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Mark Spalding

Senior Marine Scientist

Siena, Italy

Mark Spalding Senior Marine Scientist, The Nature Conservancy © Courtesy of Mark Spalding


Marine Ecosystem Services, Global Marine Biodiversity


Global Media Relations
ph. +1 703-841-4253


Mark works for our Global Oceans team. He is a marine scientist with a passion for the world’s oceans. He has worked for The Nature Conservancy since 2004, and is based out of the Department of Physical, Earth and Environmental Sciences, University of Siena, Italy, while also remaining part of the Conservation Science Laboratory in the University of Cambridge (where he also does a small amount of lecturing).

Prior to joining TNC, Mark worked for the United Nations Environment Programme. He has also worked in the field, looking at coral reefs and fish populations, notably around a number of remote islands in the Indian Ocean. Independent of his work with TNC Mark also acts in a part-time role as Chief Scientist to the Government of the British Indian Ocean Territory.

Mark’s career has largely focused on global scale assessment of marine biodiversity. Broadly asking: What is where in the ocean? What state is it in? What are we doing about it? These questions led to Mark’s authorship on a host of acclaimed publications from the World Atlas of Coral Reefs in 2001 to the World Atlas of Mangroves in 2010. He co-wrote several of the Reefs at Risk Publications, led the development of major biogeographic classifications for the world’s coastal and pelagic waters, and has regularly reviewed protected areas coverage of the world’s oceans.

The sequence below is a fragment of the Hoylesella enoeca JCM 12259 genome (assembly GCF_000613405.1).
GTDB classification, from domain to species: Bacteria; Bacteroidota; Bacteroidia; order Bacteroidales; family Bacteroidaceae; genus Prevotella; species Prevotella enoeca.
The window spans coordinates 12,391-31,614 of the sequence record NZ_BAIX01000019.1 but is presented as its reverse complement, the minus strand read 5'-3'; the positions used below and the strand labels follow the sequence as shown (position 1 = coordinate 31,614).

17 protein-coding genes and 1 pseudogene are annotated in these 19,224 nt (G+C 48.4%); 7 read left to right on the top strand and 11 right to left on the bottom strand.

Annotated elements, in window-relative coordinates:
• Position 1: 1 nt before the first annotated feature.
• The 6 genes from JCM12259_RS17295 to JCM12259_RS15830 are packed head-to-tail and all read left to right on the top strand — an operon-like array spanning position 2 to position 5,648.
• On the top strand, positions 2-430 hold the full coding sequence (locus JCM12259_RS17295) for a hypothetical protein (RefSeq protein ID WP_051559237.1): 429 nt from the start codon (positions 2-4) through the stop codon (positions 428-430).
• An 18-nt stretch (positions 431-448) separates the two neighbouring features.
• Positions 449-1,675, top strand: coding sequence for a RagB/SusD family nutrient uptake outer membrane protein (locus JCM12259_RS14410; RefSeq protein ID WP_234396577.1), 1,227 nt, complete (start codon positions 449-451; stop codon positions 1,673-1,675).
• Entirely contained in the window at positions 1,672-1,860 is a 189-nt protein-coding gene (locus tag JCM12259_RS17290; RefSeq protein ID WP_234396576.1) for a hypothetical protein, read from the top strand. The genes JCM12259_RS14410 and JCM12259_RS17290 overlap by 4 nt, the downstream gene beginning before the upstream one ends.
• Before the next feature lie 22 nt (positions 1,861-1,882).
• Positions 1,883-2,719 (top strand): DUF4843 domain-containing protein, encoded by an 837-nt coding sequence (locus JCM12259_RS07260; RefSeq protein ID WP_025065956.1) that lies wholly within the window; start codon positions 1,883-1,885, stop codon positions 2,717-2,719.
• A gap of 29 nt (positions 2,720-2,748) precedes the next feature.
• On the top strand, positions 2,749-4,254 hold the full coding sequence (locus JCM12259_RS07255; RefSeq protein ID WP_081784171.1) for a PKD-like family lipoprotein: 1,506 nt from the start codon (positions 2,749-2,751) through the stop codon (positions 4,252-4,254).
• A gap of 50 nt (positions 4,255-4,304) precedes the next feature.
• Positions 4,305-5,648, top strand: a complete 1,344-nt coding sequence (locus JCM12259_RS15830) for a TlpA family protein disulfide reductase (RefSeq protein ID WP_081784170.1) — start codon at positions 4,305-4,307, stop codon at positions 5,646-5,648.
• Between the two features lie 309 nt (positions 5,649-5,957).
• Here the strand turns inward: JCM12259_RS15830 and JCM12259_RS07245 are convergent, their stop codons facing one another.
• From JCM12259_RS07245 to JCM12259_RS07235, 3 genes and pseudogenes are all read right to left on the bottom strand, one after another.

Mark’s most recent work focuses on the enumeration of ecosystem services and he is co-leading TNC’s Mapping Ocean Wealth initiative. While conservation has tended to focus on “nature for nature’s sake” there is a growing realisation that we should also be protecting nature in many places for “people’s sake”. All too often we overlook or undervalue a host of benefits that nature provides to people – food, coastal protection, water purification, recreational benefits and carbon storage, to name a few. If we can accurately understand and model how much these services are worth, in terms of jobs, food security, economic wealth or other metrics, we should be able to drive a fundamental change in attitudes across society. Nature conservation for human benefits is no longer a niche interest. It becomes the job of central government, local communities, industry, engineering, planning, insurance, banking and many more. What is urgently needed is the accurate science to prove the case and support the implementation, and alongside this the skilful and reasoned communication of such knowledge.

Mark is fully engaged in these efforts, and the Mapping Ocean Wealth work is leading and supporting projects around carbon storage, fisheries enhancement, coastal protection and tourism values from ecosystems from coral reefs to mangroves, to pelagic waters.

Blog posts by Mark Spalding

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